What’s more, as I’ve mentioned, it’s often subtle. Maybe unconscious. You might acknowledge on the surface the images of work you’ve been sold are too rosy. You say to yourself, “I know real work is hard.” Yet all the time you’re searching for the mirage.

So what’s the solution?

Here’s the Simple, Powerful Question You Should Ask Instead

In one sense, the remedy is simple. Stop looking exclusively for pleasure. Change your metric of success from “pleasurable all the time” to “pleasurable some of the time”.

You recognize that enjoyment, flow, and natural momentum are necessary ingredients. But they’re also mixed in with all the others you might not want.

But there’s more. To really solve the problem, you need to change the word “pleasurable” to “meaningful”. And that means looking at results.

So here’s what to do:

Do something that produces a meaningful result and ask, “Would I do that again…and again…and again?”

This question is so powerful for a simple reason. To answer “yes” you need to connect with both the process and the results.

If you think there’s a novel aching to get out, for example, write and edit the first chapter. If you feel you’re destined to be an entrepreneur, build an MVP (minimum viable product).

But here’s the thing: it has to represent a serious effort.

That’s how you distinguish between activities that are just enjoyable – like baking a cake or playing Clash of Clans for fifteen hours – and work that’s genuinely meaningful.

You might love the destination but hate the journey. Alternatively, you could love the process but be indifferent to the result. It’s when you find the place in between that you know you’re on the right track.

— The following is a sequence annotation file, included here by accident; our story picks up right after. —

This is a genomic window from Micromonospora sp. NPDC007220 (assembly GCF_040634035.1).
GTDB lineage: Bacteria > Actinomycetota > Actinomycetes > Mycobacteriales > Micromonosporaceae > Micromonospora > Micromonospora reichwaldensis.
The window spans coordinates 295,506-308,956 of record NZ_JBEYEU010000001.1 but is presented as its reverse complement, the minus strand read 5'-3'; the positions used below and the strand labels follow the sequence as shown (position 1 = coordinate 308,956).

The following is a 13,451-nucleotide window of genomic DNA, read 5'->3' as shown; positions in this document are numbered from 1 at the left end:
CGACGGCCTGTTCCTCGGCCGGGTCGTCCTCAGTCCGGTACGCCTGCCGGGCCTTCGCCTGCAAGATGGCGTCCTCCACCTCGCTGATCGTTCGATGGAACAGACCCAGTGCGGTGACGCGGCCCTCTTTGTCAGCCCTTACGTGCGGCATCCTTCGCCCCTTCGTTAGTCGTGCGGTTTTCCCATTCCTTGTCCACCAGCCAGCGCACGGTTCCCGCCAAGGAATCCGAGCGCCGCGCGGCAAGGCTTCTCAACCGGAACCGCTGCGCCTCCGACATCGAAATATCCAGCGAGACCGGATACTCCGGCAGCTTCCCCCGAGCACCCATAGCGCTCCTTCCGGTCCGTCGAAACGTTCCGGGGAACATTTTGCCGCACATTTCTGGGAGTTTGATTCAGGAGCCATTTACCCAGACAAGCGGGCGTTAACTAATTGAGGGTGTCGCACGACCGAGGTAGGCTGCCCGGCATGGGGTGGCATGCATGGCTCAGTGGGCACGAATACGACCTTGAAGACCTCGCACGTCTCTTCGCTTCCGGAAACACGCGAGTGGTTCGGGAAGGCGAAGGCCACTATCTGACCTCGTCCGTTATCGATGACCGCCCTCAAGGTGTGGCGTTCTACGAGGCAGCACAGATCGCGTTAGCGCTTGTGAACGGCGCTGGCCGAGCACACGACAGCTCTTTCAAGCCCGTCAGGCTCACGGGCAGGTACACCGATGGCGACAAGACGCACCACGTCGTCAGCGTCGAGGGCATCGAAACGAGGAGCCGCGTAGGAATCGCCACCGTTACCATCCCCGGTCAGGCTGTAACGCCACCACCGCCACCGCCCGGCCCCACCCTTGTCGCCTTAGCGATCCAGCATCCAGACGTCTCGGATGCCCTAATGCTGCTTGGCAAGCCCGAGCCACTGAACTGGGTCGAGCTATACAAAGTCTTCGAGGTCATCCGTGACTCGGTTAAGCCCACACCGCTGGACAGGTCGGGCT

Conclusion

Meaning and pleasure are different.

Pleasure is good. For a while. You can even get addicted to it. But eventually, you’re going to feel that nagging sense of emptiness. And then, as sure as bedtime follows that extra crammed-in Netflix show you couldn’t resist, it’s back to the drawing board again.

Meaning, on the other hand, fills you up right to the root.

When you finish the day, how do you want to feel? Like you’ve had an enjoyable trip out to the beach? Or like you’ve accomplished something that demanded your deepest creative energy. Something that will touch the lives of countless others.

The two feelings couldn’t be more different.

Do you know that wonderful, worn-out feeling after hard physical labour? It’s like your whole body knows it’s achieved something. Meaningful work does the same thing to your mind.

Just imagine finishing the day knowing you’ve done something good.

Your mental energy is drained, leaving a well of peacefulness in its place. As you eat dinner or slump in front of the television, you reflect back with a smile. Ideas about what to do tomorrow float around at the edge of your mind. You resist the temptation to open up your laptop and start the next task.

For the first time in your life, you love your work.

And there’s no satisfaction quite like it.